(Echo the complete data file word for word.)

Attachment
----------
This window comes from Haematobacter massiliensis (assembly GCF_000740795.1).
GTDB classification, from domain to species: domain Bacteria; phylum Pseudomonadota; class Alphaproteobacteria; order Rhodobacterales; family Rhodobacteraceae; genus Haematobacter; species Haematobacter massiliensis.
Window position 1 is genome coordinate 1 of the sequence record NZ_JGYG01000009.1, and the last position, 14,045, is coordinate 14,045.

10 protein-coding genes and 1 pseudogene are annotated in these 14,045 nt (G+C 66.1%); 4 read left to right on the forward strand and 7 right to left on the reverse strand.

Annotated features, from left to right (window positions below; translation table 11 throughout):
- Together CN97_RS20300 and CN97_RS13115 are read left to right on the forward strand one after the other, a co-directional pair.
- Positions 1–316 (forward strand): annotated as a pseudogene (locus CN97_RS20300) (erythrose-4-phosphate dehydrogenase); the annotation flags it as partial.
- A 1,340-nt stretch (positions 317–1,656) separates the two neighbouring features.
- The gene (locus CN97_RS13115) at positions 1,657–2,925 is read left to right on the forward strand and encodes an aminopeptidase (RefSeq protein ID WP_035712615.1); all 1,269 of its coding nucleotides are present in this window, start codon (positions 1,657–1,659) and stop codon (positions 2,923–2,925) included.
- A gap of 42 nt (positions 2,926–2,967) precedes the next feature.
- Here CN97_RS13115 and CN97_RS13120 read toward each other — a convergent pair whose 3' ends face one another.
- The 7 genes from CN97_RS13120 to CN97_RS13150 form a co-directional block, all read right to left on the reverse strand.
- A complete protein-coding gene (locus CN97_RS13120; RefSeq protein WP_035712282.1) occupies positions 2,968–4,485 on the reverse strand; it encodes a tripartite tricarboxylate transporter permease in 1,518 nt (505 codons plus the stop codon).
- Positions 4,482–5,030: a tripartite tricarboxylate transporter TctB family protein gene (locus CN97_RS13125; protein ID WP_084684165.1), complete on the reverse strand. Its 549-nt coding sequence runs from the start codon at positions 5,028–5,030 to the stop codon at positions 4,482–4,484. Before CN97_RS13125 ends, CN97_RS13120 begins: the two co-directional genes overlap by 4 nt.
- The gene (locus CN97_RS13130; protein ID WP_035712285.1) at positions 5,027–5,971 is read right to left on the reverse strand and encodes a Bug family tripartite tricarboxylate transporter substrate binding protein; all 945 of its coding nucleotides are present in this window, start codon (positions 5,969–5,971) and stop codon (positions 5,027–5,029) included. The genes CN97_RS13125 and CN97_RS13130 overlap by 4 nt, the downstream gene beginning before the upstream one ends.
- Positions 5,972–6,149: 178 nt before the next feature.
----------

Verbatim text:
This window comes from Haematobacter massiliensis (assembly GCF_000740795.1).
GTDB classification, from domain to species: domain Bacteria; phylum Pseudomonadota; class Alphaproteobacteria; order Rhodobacterales; family Rhodobacteraceae; genus Haematobacter; species Haematobacter massiliensis.
Window position 1 is genome coordinate 1 of the sequence record NZ_JGYG01000009.1, and the last position, 14,045, is coordinate 14,045.

10 protein-coding genes and 1 pseudogene are annotated in these 14,045 nt (G+C 66.1%); 4 read left to right on the forward strand and 7 right to left on the reverse strand.

Annotated features, from left to right (window positions below; translation table 11 throughout):
- Together CN97_RS20300 and CN97_RS13115 are read left to right on the forward strand one after the other, a co-directional pair.
- Positions 1–316 (forward strand): annotated as a pseudogene (locus CN97_RS20300) (erythrose-4-phosphate dehydrogenase); the annotation flags it as partial.
- A 1,340-nt stretch (positions 317–1,656) separates the two neighbouring features.
- The gene (locus CN97_RS13115) at positions 1,657–2,925 is read left to right on the forward strand and encodes an aminopeptidase (RefSeq protein ID WP_035712615.1); all 1,269 of its coding nucleotides are present in this window, start codon (positions 1,657–1,659) and stop codon (positions 2,923–2,925) included.
- A gap of 42 nt (positions 2,926–2,967) precedes the next feature.
- Here CN97_RS13115 and CN97_RS13120 read toward each other — a convergent pair whose 3' ends face one another.
- The 7 genes from CN97_RS13120 to CN97_RS13150 form a co-directional block, all read right to left on the reverse strand.
- A complete protein-coding gene (locus CN97_RS13120; RefSeq protein WP_035712282.1) occupies positions 2,968–4,485 on the reverse strand; it encodes a tripartite tricarboxylate transporter permease in 1,518 nt (505 codons plus the stop codon).
- Positions 4,482–5,030: a tripartite tricarboxylate transporter TctB family protein gene (locus CN97_RS13125; protein ID WP_084684165.1), complete on the reverse strand. Its 549-nt coding sequence runs from the start codon at positions 5,028–5,030 to the stop codon at positions 4,482–4,484. Before CN97_RS13125 ends, CN97_RS13120 begins: the two co-directional genes overlap by 4 nt.
- The gene (locus CN97_RS13130; protein ID WP_035712285.1) at positions 5,027–5,971 is read right to left on the reverse strand and encodes a Bug family tripartite tricarboxylate transporter substrate binding protein; all 945 of its coding nucleotides are present in this window, start codon (positions 5,969–5,971) and stop codon (positions 5,027–5,029) included. The genes CN97_RS13125 and CN97_RS13130 overlap by 4 nt, the downstream gene beginning before the upstream one ends.
- Positions 5,972–6,149: 178 nt before the next feature.